Evaluation Of Culture-Proven Neonatal Sepsis At A Tertiary Care Hospital In South Africa
Background: Organisms causing neonatal sepsis differ in different regions and change over time in the same area. The antibiotic susceptibility of microorganisms also changes, with emergence of multidrug resistant organisms.
Aim: This study aimed to review the causes of neonatal sepsis and antibiotic sensitivity of organisms causing neonatal sepsis at Charlotte Maxeke Johannesburg Academic Hospital (CMJAH) neonatal unit over a 12-month period.
Methods: This was a retrospective descriptive study. All blood cultures obtained from the neonatal unit at CMJAH between 1 January 2012 and 31 December 2012 were reviewed. This was followed by a review of clinical data of patients with a positive culture.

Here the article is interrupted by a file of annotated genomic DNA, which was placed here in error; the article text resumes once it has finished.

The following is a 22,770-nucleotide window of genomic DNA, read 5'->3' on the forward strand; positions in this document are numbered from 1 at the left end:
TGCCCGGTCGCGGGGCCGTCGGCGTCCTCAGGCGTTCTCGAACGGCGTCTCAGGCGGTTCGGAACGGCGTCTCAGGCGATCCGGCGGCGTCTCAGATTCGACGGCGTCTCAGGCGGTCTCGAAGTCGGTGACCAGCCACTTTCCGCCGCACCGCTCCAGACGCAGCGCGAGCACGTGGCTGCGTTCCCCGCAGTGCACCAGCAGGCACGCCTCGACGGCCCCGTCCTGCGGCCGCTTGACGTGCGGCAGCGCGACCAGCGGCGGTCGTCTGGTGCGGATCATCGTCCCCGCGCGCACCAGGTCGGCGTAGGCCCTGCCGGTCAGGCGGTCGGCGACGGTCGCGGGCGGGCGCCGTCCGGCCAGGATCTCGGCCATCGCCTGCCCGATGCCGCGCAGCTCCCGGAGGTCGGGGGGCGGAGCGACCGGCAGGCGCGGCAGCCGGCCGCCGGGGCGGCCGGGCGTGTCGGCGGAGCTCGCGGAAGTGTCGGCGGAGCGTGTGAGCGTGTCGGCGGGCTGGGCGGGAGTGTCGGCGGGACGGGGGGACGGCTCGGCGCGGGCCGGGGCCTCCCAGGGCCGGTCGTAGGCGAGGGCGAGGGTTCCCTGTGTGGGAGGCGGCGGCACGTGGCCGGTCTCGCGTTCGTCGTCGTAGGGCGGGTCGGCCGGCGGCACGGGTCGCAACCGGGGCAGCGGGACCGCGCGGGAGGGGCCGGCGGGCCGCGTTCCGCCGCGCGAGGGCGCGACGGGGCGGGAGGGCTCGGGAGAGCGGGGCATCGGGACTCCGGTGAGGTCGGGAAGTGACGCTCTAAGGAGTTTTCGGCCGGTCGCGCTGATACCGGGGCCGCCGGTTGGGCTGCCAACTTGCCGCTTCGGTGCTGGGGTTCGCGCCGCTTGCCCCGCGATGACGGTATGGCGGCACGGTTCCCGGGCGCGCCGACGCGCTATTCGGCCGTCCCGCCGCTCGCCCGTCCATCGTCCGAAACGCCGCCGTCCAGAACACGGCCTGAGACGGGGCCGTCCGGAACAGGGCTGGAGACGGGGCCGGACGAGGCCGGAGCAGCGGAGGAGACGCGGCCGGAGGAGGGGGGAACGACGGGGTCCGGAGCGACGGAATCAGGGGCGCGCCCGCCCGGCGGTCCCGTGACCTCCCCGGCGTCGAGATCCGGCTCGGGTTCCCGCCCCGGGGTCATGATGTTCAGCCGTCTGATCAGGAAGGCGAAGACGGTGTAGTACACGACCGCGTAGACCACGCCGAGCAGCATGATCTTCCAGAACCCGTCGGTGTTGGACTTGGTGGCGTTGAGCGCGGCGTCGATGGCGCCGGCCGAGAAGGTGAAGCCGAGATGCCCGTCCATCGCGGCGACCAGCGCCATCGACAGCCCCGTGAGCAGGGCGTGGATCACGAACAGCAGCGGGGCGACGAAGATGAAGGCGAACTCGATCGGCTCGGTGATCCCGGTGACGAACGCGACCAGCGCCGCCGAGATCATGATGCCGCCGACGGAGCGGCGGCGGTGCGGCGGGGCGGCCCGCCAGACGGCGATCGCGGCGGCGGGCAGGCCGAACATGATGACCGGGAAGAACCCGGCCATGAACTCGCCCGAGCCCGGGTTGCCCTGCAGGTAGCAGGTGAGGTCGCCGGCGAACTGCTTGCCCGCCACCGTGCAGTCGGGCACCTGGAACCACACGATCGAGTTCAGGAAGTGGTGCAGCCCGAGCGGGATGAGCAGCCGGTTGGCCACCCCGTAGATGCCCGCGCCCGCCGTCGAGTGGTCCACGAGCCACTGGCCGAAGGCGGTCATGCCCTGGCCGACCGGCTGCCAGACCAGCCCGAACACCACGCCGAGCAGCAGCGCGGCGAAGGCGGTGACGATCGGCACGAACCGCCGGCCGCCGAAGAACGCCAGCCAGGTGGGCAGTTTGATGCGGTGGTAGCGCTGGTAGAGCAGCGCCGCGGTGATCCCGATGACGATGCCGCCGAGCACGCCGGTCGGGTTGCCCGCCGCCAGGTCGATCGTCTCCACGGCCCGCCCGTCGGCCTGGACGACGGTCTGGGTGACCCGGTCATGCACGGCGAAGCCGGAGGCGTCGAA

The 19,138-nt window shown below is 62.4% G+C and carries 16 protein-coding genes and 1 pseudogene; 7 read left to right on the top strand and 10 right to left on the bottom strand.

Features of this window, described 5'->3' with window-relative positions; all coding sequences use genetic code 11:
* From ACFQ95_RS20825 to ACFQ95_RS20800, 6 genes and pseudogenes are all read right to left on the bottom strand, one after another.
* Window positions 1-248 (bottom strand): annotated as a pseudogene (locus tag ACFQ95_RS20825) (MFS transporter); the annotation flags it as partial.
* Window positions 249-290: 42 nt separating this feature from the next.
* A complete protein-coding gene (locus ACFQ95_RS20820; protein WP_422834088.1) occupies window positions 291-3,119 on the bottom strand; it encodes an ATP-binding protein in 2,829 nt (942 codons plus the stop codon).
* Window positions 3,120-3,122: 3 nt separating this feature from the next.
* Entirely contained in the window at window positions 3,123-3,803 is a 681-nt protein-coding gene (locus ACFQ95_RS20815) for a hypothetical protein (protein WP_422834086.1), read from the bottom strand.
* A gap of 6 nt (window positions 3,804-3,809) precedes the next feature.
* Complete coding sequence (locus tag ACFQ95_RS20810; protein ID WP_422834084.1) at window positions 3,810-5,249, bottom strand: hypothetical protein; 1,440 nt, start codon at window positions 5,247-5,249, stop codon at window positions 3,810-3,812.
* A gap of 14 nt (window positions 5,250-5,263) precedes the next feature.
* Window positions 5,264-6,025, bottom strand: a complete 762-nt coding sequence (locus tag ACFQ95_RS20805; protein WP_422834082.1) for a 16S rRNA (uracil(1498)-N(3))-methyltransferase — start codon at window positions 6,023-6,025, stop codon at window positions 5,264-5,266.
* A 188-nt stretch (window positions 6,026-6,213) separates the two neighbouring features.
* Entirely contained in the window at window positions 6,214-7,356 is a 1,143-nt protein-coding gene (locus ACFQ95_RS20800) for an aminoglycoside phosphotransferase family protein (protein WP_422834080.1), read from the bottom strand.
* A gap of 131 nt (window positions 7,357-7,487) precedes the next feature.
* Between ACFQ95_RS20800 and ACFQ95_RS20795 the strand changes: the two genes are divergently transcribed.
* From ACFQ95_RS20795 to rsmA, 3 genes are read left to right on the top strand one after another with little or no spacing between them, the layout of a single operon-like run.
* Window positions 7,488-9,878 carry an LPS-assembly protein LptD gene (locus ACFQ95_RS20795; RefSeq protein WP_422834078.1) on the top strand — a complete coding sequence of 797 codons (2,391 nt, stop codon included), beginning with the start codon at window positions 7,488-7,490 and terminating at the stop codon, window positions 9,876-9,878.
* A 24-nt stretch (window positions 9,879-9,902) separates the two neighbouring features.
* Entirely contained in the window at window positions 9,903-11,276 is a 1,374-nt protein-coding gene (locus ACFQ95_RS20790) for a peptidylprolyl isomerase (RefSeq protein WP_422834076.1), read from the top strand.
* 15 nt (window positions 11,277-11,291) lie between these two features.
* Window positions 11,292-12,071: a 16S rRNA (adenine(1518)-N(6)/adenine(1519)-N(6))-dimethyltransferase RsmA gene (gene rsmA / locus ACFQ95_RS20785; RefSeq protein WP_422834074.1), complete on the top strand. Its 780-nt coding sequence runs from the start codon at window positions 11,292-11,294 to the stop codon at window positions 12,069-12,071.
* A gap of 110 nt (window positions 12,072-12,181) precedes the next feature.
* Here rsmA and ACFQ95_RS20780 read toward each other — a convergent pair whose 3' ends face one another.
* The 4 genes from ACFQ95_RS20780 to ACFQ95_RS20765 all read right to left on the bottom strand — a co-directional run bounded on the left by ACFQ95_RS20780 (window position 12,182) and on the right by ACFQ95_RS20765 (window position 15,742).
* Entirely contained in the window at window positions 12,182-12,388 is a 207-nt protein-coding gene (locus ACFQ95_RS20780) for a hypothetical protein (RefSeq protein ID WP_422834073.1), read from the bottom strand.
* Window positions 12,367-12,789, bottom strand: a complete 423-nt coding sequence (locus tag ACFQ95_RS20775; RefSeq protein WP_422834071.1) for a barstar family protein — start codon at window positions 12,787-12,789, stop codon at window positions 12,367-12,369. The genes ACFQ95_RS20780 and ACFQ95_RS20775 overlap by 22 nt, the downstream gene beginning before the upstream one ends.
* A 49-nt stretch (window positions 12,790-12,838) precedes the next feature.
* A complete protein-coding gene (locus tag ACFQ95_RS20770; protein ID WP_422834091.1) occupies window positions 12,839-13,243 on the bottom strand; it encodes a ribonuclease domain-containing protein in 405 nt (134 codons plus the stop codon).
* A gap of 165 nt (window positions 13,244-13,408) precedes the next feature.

Results: During this time there were 196 patients with blood-culture proven neonatal sepsis (NNS). This gave an incidence of 10.326 per 100 admissions. Late-onset sepsis (LOS) accounted for 83.7% of cases of NNS. Predominant isolates were Klebsiella pneumoniae (32.2%), coagulase- negative staphylococci (23.72%) and methicillin-resistant Staphylococcus aureus (13.13%). The majority of the isolated K. pneumoniae were extended beta-lactamase-producing (ESBL) with resistance to ampicillin and gentamicin.
Conclusion: Neonatal sepsis is a common problem at CMJAH neonatal unit. There has been an increase in the predominance of gram-negative microorganisms as a cause of NNS in the CMJAH neonatal unit over recent years, with ESBL Klebsiella pneumoniae and Acinetobacter baumannii being the most prevalent. Coagulase negative staphylococcus remains an important cause of NNS, and is the most prevalent gram- positive organism isolated. Resistance to commonly used antibiotic regimens is high.
Mamaila M Lebea,
Victor Davies, University of the Witwatersrand
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Date published: 2017-12-22
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